Monday, 2 January 2012

Not half bad... She Goes to War (1929)

You have to be a glass half full person to really enjoy She Goes to War. Originally the film ran for an hour and a half but the version available today was cut down to barely 50 minutes. Not just the intertitles have been removed but also a lot of background for the characters with the remaining focus on the action.

From the introduction it looks like this version was cobbled together in the early 1940s as American citizens were again preparing for war. They left the sound but not all of the sense intact and you have to work out what is going on from the playing and a few snatches of dialogue.

The film would presumably have been similar in structure to The Big Parade template, with the characters being established first from patriotic stirrings, conscription, the journey to France and then showing their development as they face up to the realities of the war.

Instead this version starts with the boys' send off and shifts very quickly to the front. Some of the soldiers are joined by their women who work as nurses, cooks and cleaners.

Eleanor Boardman plays Joan Morant a socialite aiming to support her beau Reggie (Edmund Burns). In a sub-plot not too apparent in this version, Joan is resented by Reggie's commanding officer, Lieutenant Tom Pike, played by John Holland, who sees their social standing as irrelevant in the circumstances of war.

Reggie proves this by succumbing to fear of the battle to come and drinking himself into a stupor. In an attempt to protect his honour, Joan takes his place as the troops march off to the fight. Initially disguised by her gasmask, Joan covers her face in dirt and tries to pass herself off as a man, just about fooling her comrade Bill, played with energy and humour by comedy veteran Al St John.

There's an horrific battle sequence as the Germans roll barrels of oil at the soldiers who are forced to retreat. The Americans take the fight back using tanks which crawl through the wall of flames as the soldiers inside are almost cooked. The enemy are almost routed but pin down the soldiers using machine gun fire.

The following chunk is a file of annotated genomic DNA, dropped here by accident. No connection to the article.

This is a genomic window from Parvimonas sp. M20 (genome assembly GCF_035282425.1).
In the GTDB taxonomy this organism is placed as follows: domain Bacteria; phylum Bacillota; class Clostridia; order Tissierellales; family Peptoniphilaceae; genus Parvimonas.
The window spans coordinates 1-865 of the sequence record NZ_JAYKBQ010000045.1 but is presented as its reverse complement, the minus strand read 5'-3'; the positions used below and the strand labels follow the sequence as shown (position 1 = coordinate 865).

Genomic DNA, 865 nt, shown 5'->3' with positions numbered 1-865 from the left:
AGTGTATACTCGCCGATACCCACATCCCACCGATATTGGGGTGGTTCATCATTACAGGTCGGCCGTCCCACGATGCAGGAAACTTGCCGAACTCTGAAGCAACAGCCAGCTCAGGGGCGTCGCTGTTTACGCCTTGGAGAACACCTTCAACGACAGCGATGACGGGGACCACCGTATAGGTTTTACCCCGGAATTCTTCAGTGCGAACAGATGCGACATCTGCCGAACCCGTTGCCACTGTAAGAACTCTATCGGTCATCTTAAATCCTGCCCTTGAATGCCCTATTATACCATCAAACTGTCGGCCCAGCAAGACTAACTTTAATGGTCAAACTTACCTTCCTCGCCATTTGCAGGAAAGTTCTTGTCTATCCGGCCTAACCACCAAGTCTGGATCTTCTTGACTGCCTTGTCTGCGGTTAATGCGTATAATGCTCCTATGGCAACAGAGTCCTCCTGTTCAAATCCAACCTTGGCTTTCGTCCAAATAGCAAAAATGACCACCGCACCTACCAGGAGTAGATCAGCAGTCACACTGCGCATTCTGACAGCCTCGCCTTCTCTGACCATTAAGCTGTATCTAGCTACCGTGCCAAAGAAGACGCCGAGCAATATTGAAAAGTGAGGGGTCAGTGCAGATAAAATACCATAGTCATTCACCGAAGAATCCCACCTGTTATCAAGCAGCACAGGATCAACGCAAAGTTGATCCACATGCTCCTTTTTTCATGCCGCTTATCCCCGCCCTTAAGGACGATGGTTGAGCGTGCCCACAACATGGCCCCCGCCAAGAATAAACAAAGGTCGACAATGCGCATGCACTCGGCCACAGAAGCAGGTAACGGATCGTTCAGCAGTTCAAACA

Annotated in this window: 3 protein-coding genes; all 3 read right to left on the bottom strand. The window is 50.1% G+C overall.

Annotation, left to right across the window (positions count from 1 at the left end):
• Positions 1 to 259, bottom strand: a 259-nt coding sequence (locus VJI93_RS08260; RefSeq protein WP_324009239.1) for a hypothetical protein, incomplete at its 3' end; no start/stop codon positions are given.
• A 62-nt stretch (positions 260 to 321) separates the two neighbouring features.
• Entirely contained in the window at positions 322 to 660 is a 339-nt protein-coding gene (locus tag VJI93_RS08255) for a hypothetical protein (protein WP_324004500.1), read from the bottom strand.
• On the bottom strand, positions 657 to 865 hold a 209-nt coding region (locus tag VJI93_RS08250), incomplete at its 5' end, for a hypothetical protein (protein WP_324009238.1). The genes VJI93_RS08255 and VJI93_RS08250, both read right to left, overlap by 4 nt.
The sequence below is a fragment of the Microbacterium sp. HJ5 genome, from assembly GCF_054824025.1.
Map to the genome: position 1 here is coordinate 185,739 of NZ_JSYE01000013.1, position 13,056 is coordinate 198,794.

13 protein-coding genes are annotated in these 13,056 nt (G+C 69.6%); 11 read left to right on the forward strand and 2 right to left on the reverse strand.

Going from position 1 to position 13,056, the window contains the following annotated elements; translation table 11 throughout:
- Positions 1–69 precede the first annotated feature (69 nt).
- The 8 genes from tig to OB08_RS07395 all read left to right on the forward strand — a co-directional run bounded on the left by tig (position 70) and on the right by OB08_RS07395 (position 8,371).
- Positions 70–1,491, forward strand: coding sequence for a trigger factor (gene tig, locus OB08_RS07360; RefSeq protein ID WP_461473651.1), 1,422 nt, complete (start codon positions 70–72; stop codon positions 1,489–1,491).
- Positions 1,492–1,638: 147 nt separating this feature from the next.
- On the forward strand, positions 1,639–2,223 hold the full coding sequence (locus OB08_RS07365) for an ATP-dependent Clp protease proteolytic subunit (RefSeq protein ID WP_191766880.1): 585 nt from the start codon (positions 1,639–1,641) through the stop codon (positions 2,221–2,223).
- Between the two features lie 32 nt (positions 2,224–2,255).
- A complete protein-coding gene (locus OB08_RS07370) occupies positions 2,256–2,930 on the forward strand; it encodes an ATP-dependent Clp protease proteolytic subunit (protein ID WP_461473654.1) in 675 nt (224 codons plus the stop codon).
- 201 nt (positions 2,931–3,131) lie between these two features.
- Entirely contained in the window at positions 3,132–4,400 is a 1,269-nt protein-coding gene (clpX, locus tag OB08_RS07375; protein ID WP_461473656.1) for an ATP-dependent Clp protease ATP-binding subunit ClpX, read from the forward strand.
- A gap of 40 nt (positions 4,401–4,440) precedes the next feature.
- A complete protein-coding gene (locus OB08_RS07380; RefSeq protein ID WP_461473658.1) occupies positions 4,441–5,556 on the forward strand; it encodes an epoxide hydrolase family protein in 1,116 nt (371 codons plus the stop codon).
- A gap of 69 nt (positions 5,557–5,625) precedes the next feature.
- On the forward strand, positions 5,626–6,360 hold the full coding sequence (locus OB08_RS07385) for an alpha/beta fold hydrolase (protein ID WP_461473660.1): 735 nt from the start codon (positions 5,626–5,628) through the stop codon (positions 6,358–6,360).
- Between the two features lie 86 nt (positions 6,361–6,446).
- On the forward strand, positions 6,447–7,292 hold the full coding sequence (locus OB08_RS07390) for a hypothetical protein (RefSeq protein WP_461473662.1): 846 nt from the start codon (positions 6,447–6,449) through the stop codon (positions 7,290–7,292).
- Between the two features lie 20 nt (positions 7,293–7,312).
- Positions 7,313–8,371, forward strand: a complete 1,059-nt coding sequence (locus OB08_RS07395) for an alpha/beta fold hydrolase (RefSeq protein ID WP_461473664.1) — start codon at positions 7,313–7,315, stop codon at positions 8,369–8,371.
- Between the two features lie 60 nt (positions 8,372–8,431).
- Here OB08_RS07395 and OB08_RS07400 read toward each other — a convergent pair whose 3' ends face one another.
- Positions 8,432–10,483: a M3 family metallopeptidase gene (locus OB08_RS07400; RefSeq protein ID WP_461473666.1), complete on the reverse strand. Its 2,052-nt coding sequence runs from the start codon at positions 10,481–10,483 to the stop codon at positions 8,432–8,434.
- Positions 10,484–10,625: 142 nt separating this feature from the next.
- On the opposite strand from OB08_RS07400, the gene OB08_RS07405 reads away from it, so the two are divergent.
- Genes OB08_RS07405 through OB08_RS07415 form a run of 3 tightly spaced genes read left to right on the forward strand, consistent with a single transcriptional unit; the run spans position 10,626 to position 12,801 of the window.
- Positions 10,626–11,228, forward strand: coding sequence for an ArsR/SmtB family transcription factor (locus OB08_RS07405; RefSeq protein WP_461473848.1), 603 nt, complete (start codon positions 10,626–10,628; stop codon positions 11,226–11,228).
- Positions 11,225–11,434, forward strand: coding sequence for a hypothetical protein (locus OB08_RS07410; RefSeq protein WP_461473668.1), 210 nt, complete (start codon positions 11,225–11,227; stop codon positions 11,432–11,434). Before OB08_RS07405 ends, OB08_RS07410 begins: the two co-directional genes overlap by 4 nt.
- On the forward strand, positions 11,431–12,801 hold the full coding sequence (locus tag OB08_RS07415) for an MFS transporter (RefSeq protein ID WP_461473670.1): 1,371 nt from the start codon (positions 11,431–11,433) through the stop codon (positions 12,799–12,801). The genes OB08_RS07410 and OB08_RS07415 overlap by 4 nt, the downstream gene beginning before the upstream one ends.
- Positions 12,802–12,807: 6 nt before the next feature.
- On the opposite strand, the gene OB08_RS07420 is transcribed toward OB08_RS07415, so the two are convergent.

It is here that Joan learns the full horror of battle and finds the courage that Reggie could not. Saving the day she is carried back to base by the lieutenant, more in (totally) exhausted resignation than triumph.

She Goes to War obviously had a message and by involving a female character in combat broke some ground. Directed by the estimable Henry King (director of silent classics such as Tol'able David and Stella Dallas through to many talkies including Carousel), it features some good action sequences and looks well made from the fragments that are left.

Eleanor Boardman, one year on from The Crowd, gives a typically excellent performance, in spite of the unlikely nature of the story and is well photographed by King who gives her plenty of close ups to show what she can do. It's a shame that we don't see more of her character's roots and motivations. The cast list references a number of characters from the home front who no longer feature including Joan's aunt and maid as well as Lieutenant Pike's mother and the regimental major.

There's also a great little turn from Alma Rubens who sings to the soldiers in one scene and then plays out the part of mother to one dying boy in the film's most powerful moment. Sadly this was Rubens last film and she was to soon succumb to drug addiction. She was certainly very talented from what she shows here.

This is well worth seeking out but you have to hope that the original, full-length version is still extant and will someday get released. In the meantime, the truncated version is available on Amazon or directly from Grapevine.


  1. I am intrigued. It is against the Chivalric Code for women to bear arms although, as I found to my cost, women can diminish a man's chivalry by offering us a green girdle in dubious circumstances...

  2. Ah but by accepting the lady's green girdle you proved yourself to be human and capable of error. There is greater nobility to be gained in accepting one's mortal frailty sir knight.

  3. This movie is not easy to sit through...there are a lot of incomprehensible sound sequences. Alma Rubens steals the show somewhat.

  4. This film really moved me, the full version should be very powerful so I wish we'll be able to watch it some day! in the meantime have a nice week end!

    1. Eleanor Boardman can make any situation believable - the full-length version must have been something. Maybe one day...

      Have a good weekend too!